With the recent, or not so recent, influx of new, up and coming engineers and techs fresh out of school and eager to make a name for themselves, I find the competition for work is getting fierce and I am not getting as many calls as I once was. I needed to look inwards to figure out why. I didn't believe it was that I was less talented, or that I lacked the social savvy for getting along with the artists and crews that I work with. I definitely have the experience, years and tears of experience. So thinking back on how I got the majority of my work I had one catch phrase that kept coming up, "Being in the right place, at the right time". I started thinking how can I be everywhere at the same time. What does the new brigade have that I don't? Networking skills. They are taught now at a very young age how to communicate on a world stage. They don't even know they're doing it.
I started to notice that my networking skills were to put it mildly... crap.
So with a push and a prod from my colleagues and friends I am venturing out into the world of networking and self promotion.
One way I have been doing this network thing was to email everyone I knew to let them know I was available. (I'm sure a good bit of you are reading this right now with a sigh of "no sh*t", please take me off your list). My answer --- No. sorry. It sometimes works, I don't mean to be a pest but if you don't know I'm available, and I can't be "in the right place at the right time", I'm just sitting here staring at my phone and computer waiting for the gig gods to bestow upon me the work I so well deserve. So thanks for all of your patience.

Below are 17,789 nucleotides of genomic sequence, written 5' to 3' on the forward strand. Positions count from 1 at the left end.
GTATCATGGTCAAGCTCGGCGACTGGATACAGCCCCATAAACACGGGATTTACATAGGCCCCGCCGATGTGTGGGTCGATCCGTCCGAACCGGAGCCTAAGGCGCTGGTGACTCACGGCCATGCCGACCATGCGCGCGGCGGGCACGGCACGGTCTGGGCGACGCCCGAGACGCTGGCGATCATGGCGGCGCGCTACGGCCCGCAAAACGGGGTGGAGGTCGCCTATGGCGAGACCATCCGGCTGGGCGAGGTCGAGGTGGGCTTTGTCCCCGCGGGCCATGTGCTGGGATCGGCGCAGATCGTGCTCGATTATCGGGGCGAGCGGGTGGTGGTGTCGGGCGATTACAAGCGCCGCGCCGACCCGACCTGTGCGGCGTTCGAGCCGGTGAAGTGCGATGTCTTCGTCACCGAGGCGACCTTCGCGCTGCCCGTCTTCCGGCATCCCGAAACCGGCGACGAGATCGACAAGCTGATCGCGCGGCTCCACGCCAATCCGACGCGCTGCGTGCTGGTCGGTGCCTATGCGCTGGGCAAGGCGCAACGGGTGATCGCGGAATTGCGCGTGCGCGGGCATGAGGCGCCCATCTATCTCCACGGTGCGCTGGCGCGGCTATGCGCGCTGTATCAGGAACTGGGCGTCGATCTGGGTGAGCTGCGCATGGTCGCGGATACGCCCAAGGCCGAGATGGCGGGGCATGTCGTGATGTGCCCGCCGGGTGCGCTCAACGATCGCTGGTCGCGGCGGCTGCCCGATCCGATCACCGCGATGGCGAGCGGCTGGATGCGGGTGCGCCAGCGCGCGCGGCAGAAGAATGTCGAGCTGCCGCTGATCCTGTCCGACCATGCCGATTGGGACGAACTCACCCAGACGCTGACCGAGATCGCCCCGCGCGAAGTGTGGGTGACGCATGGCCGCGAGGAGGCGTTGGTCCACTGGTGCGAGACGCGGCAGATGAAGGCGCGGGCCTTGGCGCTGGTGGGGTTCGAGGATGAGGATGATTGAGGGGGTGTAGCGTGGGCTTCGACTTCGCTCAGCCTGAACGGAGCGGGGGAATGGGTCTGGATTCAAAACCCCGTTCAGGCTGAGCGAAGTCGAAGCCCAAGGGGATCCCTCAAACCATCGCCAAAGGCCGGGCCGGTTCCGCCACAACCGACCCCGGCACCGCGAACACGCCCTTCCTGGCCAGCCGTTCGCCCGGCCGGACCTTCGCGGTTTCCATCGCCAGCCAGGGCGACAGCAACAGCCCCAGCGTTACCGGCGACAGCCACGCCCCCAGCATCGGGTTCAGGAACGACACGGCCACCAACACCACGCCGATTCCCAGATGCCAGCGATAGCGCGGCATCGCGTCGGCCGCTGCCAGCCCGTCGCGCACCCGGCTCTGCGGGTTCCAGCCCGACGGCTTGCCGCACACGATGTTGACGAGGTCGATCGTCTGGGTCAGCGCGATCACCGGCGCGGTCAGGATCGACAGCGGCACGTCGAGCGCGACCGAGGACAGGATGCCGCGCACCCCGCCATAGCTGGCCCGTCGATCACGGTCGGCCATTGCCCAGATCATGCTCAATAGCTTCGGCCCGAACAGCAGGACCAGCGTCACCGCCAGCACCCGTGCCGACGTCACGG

Another way was to visit my brethren every chance I could. Go to shows, sound checks, seminars. I started to go to that "Master Class" for the next big software or console not only to learn something, (you're always going to learn something), but to see friends face to face I haven't seen in a while and to meet their friends and so on. The question always comes up, "What you been up too?" Thank you for inviting the vampire into your home - "Looking for my next gig" I would say! ahhh, networking, I think I'm starting to get it.
Next is the Internet. Social Media - Facebook - Linked In, the list goes on. I drop a little info bout' what's up with Kirk and it goes round' the world. Awesome! Keep the baby afloat. Now that's all well and good, but now I am venturing into saying something with substance. I've been doing this awhile, I think I have something to add to the conversation, (obviously, I haven't written this much in years), which brings me here.
I started a website called Kelseysound (http://kelseysound.wix.com/kelseysound) and decided to start a "blog".
Well I didn't know where to begin. So on a Linked In discussion page I requested that someone pose a question to me to get me started.
My very first question asked was:
How have you approached the task of networking through the years to meet the artists that you're interested in collaborating with? Live & Studio.
Well, well, well. The first question was the one I was trying to figure out myself!!! "We teach what we most need to learn" (Richard Bach). I think the universe is trying to tell me that I'm on the right path.
Below is a copy of my response and hopefully this starts something cool for me to do rather than staring at my phone and computer.....
This is my first blog ever so feedback would be so helpful. Please be gentle, try not to be as brutal as I am, hehe.
Thanks Eric for the question! It's interesting that you would ask me a question about networking as I am working on that aspect of my career myself.